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"Waterboard Him Some More"

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CIA torture program architect and defender Jose Rodriguez is certain that the Senate Select Committee on Intelligence's (SSCI) torture study is full of errors. Rodriguez does not say what those errors are; he claims he cannot rebut them in detail because he has not read the report.

But a few days ago, Senator John McCain confirmed one incident described in the Senate report that Rodriguez must know about. McCain told the National Journal that on one occasion,

officials waterboarding a terror suspect reported to CIA headquarters that they had "gotten everything we can out of the guy." The message came back, 'Waterboard him some more.' That is unconscionable," McCain said.

McCain's description matches a 2009 press report about the role of contract psychologists James Elmer Mitchell and Bruce Jessen in the interrogation of Abu Zubaydah. According to the Washington Post, after Abu Zubaydah was waterboarded 83 times in August 2002, "Mitchell and Jessen concluded that the prisoner was broken." The Counterterrorist Center, then headed by Jose Rodriguez, was not convinced. A former official told the Post that "[h]eadquarters was sending daily harangues, cables, e-mails insisting that waterboarding continue for 30 days because another attack was believed to be imminent...Headquarters said it would be on the team's back if an attack happened. They said to the interrogation team, 'You've lost your spine.""

The Post's source said Mitchell and Jessen agreed to waterboard Abu Zubaydah one last time, but insisted that CIA officials come from Langley to the black site to view what happened. Afterwards, "they all agreed to stop."

A May 30, 2005 Office of Legal Counsel memo by Steven Bradbury also corroborates McCain's description. The Bradbury memo describes "one occasion" where "although the on-scene interrogation team judged Zubaydah to be compliant elements within CIA headquarters still believed he was withholding information...At the direction of CIA Headquarters therefore used the waterboard one more time on Zubaydah."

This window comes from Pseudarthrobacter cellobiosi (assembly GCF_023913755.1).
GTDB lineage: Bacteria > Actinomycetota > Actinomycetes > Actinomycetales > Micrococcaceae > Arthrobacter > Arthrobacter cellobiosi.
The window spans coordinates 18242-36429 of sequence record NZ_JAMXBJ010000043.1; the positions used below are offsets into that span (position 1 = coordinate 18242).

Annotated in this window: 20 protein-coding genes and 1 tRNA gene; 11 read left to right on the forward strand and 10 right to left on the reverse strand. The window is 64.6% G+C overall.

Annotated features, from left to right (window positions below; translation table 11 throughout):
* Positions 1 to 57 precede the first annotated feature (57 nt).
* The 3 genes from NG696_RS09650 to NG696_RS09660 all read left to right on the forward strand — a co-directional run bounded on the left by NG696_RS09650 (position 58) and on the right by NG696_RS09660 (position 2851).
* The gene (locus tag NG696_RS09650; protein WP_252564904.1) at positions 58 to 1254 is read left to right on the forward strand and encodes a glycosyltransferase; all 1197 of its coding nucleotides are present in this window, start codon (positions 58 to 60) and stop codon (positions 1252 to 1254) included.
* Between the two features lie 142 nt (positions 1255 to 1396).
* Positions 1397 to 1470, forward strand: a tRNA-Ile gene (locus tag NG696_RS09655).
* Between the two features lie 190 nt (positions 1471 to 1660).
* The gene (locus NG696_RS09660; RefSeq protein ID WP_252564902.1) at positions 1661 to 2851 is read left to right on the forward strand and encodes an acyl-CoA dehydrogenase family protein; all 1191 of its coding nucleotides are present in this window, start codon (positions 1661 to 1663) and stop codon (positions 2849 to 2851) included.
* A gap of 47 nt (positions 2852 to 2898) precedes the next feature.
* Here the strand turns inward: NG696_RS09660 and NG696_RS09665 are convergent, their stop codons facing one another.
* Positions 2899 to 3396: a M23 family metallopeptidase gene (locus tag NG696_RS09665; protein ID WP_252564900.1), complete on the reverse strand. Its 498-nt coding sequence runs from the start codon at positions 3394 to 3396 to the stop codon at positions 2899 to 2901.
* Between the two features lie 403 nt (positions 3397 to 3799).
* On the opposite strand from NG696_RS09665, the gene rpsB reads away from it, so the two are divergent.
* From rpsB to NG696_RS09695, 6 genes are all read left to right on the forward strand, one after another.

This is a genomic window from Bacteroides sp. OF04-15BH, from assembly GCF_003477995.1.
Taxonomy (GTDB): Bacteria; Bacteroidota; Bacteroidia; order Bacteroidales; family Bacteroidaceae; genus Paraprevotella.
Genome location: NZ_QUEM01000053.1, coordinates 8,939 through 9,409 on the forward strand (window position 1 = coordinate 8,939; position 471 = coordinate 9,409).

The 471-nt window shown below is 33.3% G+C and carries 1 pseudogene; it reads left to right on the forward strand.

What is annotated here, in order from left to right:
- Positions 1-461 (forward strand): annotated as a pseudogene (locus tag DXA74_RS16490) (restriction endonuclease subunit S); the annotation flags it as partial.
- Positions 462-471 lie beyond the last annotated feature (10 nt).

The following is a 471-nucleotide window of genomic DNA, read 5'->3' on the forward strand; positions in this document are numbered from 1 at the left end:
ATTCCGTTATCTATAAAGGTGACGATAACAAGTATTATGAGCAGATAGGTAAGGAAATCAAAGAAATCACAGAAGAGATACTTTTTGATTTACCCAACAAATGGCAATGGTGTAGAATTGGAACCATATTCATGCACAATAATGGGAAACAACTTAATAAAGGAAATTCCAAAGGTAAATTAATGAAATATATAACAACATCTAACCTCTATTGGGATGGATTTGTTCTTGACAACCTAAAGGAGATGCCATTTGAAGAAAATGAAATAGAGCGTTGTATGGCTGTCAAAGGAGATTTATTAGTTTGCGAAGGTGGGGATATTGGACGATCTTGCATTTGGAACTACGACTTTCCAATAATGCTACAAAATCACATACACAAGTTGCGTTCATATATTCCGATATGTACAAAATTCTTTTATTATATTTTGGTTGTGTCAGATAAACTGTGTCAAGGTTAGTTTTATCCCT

Based on what we know of the chronology of Abu Zubaydah's interrogation, this last waterboarding at the direction of CTC likely would have occurred in mid to late August of 2002. Around the same time, on August 20, 2002, officials at the CIA black site in Thailand sent the first known cable to headquarters recommending that the agency stop taping interrogations, and dispose of existing videotapes. Rodriguez would eventually order the destruction of those same videotapes in 2005.

It is hard to believe that the timing is completely coincidental. But with so much information still classified, it is impossible to know. Perhaps Rodriguez was not one of the officials at CIA headquarters who insisted that interrogators "waterboard [Zubaydah] some more" in McCain's words--although Rodriguez's position as the head of the Counterterrorist Center suggests some degree of involvement. Perhaps, even if Rodriguez did order Zubaydah's last waterboarding, that decision was unconnected to his determination to ensure the destruction of the videotapes of Abu Zubaydah's interrogation. We cannot be sure as long as the CIA continues to suppress the Senate report.

The CIA has also hidden information about what effect those waterboarding sessions had on Abu Zubaydah. Rodriguez claims in his memoirs, approved by the CIA's office of prepublication review, that afterwards Zubaydah told CIA officers that "you must do this for all the brothers," and that Zubaydah's treatment was "safe, legal, and effective." In contrast, Zubaydah's counsel have alleged that their client suffers from frequent seizures, painful headaches, and severe memory loss as a result of his torture--but the CIA forbids them from disclosing the details. Zubaydah's descriptions of his own treatment are censored in the name of national security, as are his medical records.

The videotapes of Zubaydah's last, CTC-directed waterboarding session in August 2002 have been pulverized to dust on Rodriguez's orders. The CIA cannot do that to the Senate report, but the agency may still try to redact it to the point of unintelligibility. If they succeed, the responsibility will rest squarely with the President of the United States.

President Obama must stop abdicating to CIA on matters of classification, and stop letting them hide the truth. He should order the release of the SSCI report and the CIA's response with minimal redaction and minimal delay. Once the report comes out, if Rodriguez thinks it contains errors, he should certainly have the opportunity to correct them--under oath, at a public Senate hearing.